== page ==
Cable-Driven Parallel Robots (CDPR) employ extendable cables to control the pose of an end-effector (EE). If the number of cables is smaller than the degrees of freedom of the EE, and cables have no special arrangement reducing the EE freedoms, the robot is underactuated, and the EE is underconstrained: as a consequence, the EE preserves some freedoms even when all actuators are locked, which may lead to undesirable free motions. This paper proposes a novel methodology for the identification of the EE inertial parameters of these robots. Inertial parameters are useful, for example, in the application of feedforward control techniques. The main merit of our approach is that it does not require force or torque measurements, and only a subset of the robot kinematic variables needs to be measured. The method consists in the application of the EE internal-dynamics equations along a free-motion trajectory, also referred to as self-motion zero dynamics. This results in an over-determined system of equations that are linear in the EE inertial parameters (the Free-motion Internal-Dynamics Identification Model, FIDIM); the said system is solved according to the Total-Least-Square technique. Free-motion trajectories that are optimal for identification purposes are investigated and experimentally tested on a 4-cable robot. FIDIM is then applied, statistical analysis is performed, and the experimental results are cross-validated against additional free-motion trajectories.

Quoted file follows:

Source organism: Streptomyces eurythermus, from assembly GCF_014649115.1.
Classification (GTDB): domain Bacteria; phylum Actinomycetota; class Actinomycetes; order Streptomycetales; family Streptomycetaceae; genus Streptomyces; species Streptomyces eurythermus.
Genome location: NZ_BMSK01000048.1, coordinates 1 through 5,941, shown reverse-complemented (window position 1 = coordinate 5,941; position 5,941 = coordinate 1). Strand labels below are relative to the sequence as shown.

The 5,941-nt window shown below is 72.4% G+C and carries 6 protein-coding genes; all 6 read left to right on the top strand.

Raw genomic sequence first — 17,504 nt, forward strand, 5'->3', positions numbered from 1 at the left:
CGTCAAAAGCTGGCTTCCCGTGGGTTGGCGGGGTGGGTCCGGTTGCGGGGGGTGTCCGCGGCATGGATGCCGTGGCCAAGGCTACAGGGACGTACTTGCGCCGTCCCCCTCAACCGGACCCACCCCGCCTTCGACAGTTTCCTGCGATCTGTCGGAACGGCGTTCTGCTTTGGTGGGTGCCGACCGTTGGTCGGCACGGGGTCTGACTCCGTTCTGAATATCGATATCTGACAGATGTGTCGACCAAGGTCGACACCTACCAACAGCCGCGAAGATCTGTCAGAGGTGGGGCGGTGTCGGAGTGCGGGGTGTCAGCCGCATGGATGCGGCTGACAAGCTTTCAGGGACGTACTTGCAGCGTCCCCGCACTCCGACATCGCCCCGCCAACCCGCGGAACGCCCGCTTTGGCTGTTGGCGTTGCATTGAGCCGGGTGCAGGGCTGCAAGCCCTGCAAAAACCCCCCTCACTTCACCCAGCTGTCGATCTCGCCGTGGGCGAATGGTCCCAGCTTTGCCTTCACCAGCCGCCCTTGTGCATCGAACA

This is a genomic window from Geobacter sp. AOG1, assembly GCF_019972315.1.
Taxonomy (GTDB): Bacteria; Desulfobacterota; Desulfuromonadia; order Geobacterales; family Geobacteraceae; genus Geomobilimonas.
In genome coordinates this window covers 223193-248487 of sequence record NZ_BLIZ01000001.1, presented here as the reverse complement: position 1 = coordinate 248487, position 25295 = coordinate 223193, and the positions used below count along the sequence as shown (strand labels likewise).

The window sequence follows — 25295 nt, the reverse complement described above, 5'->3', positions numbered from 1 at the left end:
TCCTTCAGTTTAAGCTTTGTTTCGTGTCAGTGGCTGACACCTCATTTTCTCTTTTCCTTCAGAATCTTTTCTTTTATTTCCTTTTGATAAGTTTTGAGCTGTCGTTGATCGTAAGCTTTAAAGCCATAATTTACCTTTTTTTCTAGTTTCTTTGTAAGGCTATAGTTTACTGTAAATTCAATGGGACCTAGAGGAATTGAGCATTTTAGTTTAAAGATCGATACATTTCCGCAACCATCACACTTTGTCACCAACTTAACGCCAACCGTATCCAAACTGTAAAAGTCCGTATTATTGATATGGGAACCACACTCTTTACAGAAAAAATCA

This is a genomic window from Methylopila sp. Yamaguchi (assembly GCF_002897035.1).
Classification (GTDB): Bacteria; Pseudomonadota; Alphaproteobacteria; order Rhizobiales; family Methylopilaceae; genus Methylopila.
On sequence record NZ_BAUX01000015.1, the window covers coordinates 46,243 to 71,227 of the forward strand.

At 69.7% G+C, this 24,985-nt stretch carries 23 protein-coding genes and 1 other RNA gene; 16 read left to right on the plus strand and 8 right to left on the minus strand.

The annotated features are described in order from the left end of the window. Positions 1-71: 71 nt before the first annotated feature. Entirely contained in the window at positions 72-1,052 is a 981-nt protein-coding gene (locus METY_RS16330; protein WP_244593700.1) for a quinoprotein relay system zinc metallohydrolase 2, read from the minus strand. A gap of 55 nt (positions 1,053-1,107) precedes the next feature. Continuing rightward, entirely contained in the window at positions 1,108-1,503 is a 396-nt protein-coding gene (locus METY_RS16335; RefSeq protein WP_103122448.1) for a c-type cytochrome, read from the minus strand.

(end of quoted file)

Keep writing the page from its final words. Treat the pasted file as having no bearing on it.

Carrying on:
Identification of the inertial parameters of underactuated Cable-Driven Parallel Robots

Ida E.;Carricato M.
2022

Abstract

Cable-Driven Parallel Robots (CDPR) employ extendable cables to control the pose of an end-effector (EE). If the number of cables is smaller than the degrees of freedom of the EE, and cables have no special arrangement reducing the EE freedoms, the robot is underactuated, and the EE is underconstrained: as a consequence, the EE preserves some freedoms even when all actuators are locked, which may lead to undesirable free motions. This paper proposes a novel methodology for the identification of the EE inertial parameters of these robots. Inertial parameters are useful, for example, in the application of feedforward control techniques. The main merit of our approach is that it does not require force or torque measurements, and only a subset of the robot kinematic variables needs to be measured. The method consists in the application of the EE internal-dynamics equations along a free-motion trajectory, also referred to as self-motion zero dynamics. This results in an over-determined system of equations that are linear in the EE inertial parameters (the Free-motion Internal-Dynamics Identification Model, FIDIM); the said system is solved according to the Total-Least-Square technique. Free-motion trajectories that are optimal for identification purposes are investigated and experimentally tested on a 4-cable robot. FIDIM is then applied, statistical analysis is performed, and the experimental results are cross-validated against additional free-motion trajectories.
MECHANISM AND MACHINE THEORY
Ida E.; Briot S.; Carricato M.
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Utilizza questo identificativo per citare o creare un link a questo documento: http://hdl.handle.net/11585/830453
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